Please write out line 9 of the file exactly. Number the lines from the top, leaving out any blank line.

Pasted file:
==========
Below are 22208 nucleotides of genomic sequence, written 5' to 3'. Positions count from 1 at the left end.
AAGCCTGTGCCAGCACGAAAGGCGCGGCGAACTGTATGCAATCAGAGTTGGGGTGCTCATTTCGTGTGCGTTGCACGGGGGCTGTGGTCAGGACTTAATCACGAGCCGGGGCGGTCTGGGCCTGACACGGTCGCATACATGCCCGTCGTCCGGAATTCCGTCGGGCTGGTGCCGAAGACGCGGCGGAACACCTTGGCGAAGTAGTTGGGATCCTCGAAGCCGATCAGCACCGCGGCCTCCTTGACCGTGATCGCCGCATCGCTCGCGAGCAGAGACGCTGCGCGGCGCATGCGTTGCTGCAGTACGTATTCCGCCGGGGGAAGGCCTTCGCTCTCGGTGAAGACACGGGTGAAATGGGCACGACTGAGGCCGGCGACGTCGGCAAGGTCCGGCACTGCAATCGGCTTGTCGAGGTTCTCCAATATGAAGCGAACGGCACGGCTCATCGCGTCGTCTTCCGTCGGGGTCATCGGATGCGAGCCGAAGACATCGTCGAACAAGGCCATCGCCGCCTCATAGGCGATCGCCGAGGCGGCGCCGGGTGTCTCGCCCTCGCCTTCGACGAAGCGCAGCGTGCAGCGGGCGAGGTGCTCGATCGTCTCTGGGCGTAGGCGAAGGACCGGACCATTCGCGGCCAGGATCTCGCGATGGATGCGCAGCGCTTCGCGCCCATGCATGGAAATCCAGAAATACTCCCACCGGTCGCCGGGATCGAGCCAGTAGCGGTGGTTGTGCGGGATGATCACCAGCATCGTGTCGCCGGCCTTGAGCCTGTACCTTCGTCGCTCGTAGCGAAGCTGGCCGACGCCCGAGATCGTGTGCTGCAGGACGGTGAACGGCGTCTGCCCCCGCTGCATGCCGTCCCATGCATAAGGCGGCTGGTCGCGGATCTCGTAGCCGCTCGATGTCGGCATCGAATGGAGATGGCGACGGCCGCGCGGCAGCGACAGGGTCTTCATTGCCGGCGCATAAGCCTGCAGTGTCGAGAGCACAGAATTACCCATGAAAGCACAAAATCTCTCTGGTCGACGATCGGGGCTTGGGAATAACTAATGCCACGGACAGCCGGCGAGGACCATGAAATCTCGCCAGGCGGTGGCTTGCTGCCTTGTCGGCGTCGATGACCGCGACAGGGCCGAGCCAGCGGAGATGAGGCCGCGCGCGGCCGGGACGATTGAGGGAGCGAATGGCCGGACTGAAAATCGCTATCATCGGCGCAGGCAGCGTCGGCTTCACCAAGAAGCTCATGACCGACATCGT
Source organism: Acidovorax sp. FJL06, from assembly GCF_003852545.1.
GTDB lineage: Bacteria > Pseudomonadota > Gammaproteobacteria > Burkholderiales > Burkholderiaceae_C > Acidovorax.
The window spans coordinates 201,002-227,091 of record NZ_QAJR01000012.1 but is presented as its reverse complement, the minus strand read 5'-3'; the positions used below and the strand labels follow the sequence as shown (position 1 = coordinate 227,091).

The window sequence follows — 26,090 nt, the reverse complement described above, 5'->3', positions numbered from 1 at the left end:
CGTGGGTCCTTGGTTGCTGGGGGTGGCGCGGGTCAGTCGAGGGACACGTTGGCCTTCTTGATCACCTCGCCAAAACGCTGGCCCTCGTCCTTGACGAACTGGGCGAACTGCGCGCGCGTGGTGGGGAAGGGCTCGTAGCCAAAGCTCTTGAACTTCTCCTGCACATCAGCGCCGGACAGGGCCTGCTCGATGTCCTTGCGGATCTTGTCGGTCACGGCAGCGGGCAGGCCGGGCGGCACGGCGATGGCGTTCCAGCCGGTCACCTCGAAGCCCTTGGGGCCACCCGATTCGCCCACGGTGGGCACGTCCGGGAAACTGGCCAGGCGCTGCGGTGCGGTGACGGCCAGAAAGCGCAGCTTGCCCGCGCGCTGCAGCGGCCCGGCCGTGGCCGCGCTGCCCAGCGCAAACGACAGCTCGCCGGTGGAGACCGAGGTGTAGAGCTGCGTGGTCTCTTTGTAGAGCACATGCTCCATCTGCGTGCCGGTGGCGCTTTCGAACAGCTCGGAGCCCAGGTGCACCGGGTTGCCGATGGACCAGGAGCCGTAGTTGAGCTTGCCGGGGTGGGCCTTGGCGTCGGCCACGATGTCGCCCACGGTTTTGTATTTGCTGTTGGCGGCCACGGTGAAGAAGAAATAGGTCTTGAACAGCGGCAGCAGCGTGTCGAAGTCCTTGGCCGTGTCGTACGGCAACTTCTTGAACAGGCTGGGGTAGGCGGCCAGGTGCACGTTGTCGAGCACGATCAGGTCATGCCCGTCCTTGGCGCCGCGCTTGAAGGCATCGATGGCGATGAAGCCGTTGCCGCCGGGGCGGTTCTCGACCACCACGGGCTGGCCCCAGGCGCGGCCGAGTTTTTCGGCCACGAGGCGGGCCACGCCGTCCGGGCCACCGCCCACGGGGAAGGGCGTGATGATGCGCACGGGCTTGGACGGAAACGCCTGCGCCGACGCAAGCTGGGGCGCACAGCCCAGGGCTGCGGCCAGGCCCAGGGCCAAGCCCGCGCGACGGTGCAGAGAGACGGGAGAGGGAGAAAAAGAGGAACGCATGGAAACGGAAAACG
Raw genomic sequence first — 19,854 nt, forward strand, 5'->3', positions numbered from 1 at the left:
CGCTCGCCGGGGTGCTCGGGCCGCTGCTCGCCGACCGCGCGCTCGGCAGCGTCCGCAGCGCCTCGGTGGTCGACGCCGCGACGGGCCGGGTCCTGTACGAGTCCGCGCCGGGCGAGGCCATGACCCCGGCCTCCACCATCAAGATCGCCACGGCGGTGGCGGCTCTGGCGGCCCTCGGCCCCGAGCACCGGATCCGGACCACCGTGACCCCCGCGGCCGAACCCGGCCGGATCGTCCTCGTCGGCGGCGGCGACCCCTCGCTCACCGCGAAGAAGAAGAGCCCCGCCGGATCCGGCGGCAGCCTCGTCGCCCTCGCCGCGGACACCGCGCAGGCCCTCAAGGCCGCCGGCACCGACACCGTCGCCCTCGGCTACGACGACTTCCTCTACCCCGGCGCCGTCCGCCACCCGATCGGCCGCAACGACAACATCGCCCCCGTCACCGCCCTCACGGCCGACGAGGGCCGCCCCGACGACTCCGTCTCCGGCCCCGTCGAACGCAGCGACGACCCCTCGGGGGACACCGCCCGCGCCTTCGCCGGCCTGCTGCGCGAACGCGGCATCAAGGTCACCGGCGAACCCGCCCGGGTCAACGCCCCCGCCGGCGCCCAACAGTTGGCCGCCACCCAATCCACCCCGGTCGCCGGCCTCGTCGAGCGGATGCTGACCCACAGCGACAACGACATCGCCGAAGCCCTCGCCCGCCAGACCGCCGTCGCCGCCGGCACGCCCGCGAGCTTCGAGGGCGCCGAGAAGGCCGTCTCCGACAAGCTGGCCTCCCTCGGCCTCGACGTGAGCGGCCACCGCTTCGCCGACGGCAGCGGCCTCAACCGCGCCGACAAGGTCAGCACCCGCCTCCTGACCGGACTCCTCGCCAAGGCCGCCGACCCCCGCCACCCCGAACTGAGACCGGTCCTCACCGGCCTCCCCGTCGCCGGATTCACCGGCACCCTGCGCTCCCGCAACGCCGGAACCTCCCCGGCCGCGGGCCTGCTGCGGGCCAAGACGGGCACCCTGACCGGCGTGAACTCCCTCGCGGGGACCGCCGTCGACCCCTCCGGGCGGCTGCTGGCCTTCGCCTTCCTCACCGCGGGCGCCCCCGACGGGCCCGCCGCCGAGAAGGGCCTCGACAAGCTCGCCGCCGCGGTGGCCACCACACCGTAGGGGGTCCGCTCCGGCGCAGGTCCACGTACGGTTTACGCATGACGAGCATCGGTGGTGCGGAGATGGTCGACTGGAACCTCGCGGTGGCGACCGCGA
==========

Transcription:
CGCTCGCCGGGGTGCTCGGGCCGCTGCTCGCCGACCGCGCGCTCGGCAGCGTCCGCAGCGCCTCGGTGGTCGACGCCGCGACGGGCCGGGTCCTGTACGAGTCCGCGCCGGGCGAGGCCATGACCCCGGCCTCCACCATCAAGATCGCCACGGCGGTGGCGGCTCTGGCGGCCCTCGGCCCCGAGCACCGGATCCGGACCACCGTGACCCCCGCGGCCGAACCCGGCCGGATCGTCCTCGTCGGCGGCGGCGACCCCTCGCTCACCGCGAAGAAGAAGAGCCCCGCCGGATCCGGCGGCAGCCTCGTCGCCCTCGCCGCGGACACCGCGCAGGCCCTCAAGGCCGCCGGCACCGACACCGTCGCCCTCGGCTACGACGACTTCCTCTACCCCGGCGCCGTCCGCCACCCGATCGGCCGCAACGACAACATCGCCCCCGTCACCGCCCTCACGGCCGACGAGGGCCGCCCCGACGACTCCGTCTCCGGCCCCGTCGAACGCAGCGACGACCCCTCGGGGGACACCGCCCGCGCCTTCGCCGGCCTGCTGCGCGAACGCGGCATCAAGGTCACCGGCGAACCCGCCCGGGTCAACGCCCCCGCCGGCGCCCAACAGTTGGCCGCCACCCAATCCACCCCGGTCGCCGGCCTCGTCGAGCGGATGCTGACCCACAGCGACAACGACATCGCCGAAGCCCTCGCCCGCCAGACCGCCGTCGCCGCCGGCACGCCCGCGAGCTTCGAGGGCGCCGAGAAGGCCGTCTCCGACAAGCTGGCCTCCCTCGGCCTCGACGTGAGCGGCCACCGCTTCGCCGACGGCAGCGGCCTCAACCGCGCCGACAAGGTCAGCACCCGCCTCCTGACCGGACTCCTCGCCAAGGCCGCCGACCCCCGCCACCCCGAACTGAGACCGGTCCTCACCGGCCTCCCCGTCGCCGGATTCACCGGCACCCTGCGCTCCCGCAACGCCGGAACCTCCCCGGCCGCGGGCCTGCTGCGGGCCAAGACGGGCACCCTGACCGGCGTGAACTCCCTCGCGGGGACCGCCGTCGACCCCTCCGGGCGGCTGCTGGCCTTCGCCTTCCTCACCGCGGGCGCCCCCGACGGGCCCGCCGCCGAGAAGGGCCTCGACAAGCTCGCCGCCGCGGTGGCCACCACACCGTAGGGGGTCCGCTCCGGCGCAGGTCCACGTACGGTTTACGCATGACGAGCATCGGTGGTGCGGAGATGGTCGACTGGAACCTCGCGGTGGCGACCGCGA